He is not a spy or drug dealer

Homeless man says he came to American Samoa for safety reasons

Community members and even lawmakers are assuming that William Reader, a homeless man who lives out of a tent on the side of the main road in Nuuuli, is a spy or a drug dealer.

Samoa News was able to interview Reader yesterday morning, to obtain his side of the story.

“I just want to let the people of American Samoa know that I am not a spy, nor a drug dealer of any kind,” Reader said. “I consider myself a homeless man, living under this tent trying to follow Jesus’ footsteps when He was living in the wil­derness and fasting for 40 days and 40 nights without food or drink.”

Reader said he wants to clear the air and tell the community his side of the story.

“I don’t want anybody to think that I am doing anything illegal here in the territory. I am just a normal person like you. I’m poor and don’t have a house to stay in; and the reason why I’m here in American Samoa is for my safety, and also to ful ll our Lord Jesus Christ’s mes- sage to the world, that we need to read the Bible and spread His Word to others.”

Reader, 74, is from Lou- isville, Kentucky and entered American Samoa back in March 15, 2006

A U.S citizen, Reader told Samoa News that his safety was the main reason why he came to the territory, and he felt he had to relocate after reading a book about what the Al-Qaeda organization plans to do to the United States, if they attack Iran in the future.

“I read a book called  Al-Qaeda’s Connections by Paul Williams, a professor from Pennsylvania University; and inside that book, it’ s stated that the Al-Qaeda, a terrorist organization, has already hidden bombs and nuclear weapons inside major cities of the United States, and they’re threatening the United States that if they or Israel attack Iran, they will blow up their 20 major cities on the same day.”

Reader’s choice to set up a tent next to the Nuuuli main road has raised suspicions from several community members, and even some faipule, accusing the palagi man of being either a spy or a drug dealer.

During a hearing in the House chamber to discuss ways to control and stop illegal drugs from entering the territory, Vice Speaker Rep. Fetui Fetu Jr. referred to Reader, saying the Department of Public Safety needs to check his background, to determine who he is and what he’s doing here.

“We are leaders of our country and we need to do everything in our power to protect our land, our people, especially our children,” said Fetui.

The Manu’a lawmaker said he believes the homeless man has solid connections to outsiders who are entering the territory via boats or yachts.

“Who knows if these people are bringing in illegal drugs to our shores? I have a feeling that they deliver it to this home- less man to distribute to our people, to sell, and it affects our children,” said Fetui, who added that homelessness does not exist in American Samoa, because everyone has families and homes, and for someone to be homeless in our society is something that our people nd hard to accept.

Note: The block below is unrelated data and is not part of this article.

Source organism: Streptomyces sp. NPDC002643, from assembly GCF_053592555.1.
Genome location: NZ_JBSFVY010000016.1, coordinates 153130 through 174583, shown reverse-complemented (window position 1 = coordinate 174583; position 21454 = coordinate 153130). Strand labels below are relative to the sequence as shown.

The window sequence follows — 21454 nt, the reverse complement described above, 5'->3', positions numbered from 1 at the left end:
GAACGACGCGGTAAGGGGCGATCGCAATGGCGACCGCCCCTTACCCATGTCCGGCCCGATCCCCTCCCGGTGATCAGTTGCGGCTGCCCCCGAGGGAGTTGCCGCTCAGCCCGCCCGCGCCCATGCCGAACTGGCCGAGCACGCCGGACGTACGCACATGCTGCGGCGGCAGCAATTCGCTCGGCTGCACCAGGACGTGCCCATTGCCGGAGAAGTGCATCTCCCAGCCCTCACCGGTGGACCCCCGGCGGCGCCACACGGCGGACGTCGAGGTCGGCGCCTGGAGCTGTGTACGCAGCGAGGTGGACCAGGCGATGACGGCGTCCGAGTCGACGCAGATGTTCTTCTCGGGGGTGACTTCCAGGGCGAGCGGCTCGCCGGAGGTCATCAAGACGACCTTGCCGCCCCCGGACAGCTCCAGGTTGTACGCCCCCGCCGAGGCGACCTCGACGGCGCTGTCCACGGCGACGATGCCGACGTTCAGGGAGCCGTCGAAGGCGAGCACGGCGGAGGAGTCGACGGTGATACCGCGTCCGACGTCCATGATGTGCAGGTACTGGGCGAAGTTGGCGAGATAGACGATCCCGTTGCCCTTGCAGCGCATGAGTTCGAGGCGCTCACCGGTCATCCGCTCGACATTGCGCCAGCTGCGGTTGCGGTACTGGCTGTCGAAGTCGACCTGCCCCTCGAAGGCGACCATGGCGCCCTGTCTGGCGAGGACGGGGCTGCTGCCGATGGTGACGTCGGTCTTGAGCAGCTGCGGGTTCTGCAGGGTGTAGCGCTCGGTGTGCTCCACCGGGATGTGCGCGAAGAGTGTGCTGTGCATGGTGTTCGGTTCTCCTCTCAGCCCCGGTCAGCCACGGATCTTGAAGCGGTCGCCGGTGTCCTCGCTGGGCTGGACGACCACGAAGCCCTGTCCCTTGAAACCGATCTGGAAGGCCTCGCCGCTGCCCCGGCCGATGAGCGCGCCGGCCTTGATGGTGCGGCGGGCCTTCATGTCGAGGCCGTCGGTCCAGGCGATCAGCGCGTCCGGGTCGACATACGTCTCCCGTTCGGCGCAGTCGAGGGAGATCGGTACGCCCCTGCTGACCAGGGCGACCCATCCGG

“It’s not a good thing for our people, especially tourists, to see tents on the side of the road when they pass by everyday, so our government needs to take action on this matter because prevention is better than cure,” Fetui concluded.

When Samoa News asked Reader if he is engaging in any illegal activities on island that would make people suspicious about him, he smiled and said, “I’m not doing anything illegal here. Again, I am not a spy, and it’s a silly joke if people think that I am, because only a person who is in government and observing what is happening in the military can be a spy, to send information to the Russians or Germans, or who- ever. I’m not connected to any kind of organizations outside of American Samoa.”

When asked if he was sending any information about American Samoa to other countries, people, or organizations, Reader said “no” and added that he only sends emails to his friends and families in the US, including his brother and two sisters who are living with their families in Florida.

When Reader first arrived in the territory over a decade ago, he lived in Vaitogi.

After a few months, he moved in with a family in Nu’uuli for 3 years, before he bought a pick-up truck that he used to transport his belongings around the island.

“I traveled from village to village to try and educate myself about the island’s culture and how people live their lives; and that’s where I met some friends,” he said. “I’ve been living in my tent in Nu’uuli for the last 4 years, after the land- owner gave me permission.”

Last year, according to Reader, some government officials instructed him to leave the area where his tents are, because he does not have access to a bathroom.

“I told these government officials that I don’ t really need a restroom because I don’t eat heavy food too much. I only eat herbs and drink water.”

Reader said when he needs to use the restroom, he either goes to the Feleti Barstow Public Library in Utulei or the ASCC during working hours.

Reader, who describes himself as a “joyful immortal” lives pretty much a normal routine like everyone else. Every weekday he goes to the ASCC Library and uses the computers there to send emails to his family and to study the stock market. He loves reading the Holy Bible, which he says teaches him how to live like Jesus.

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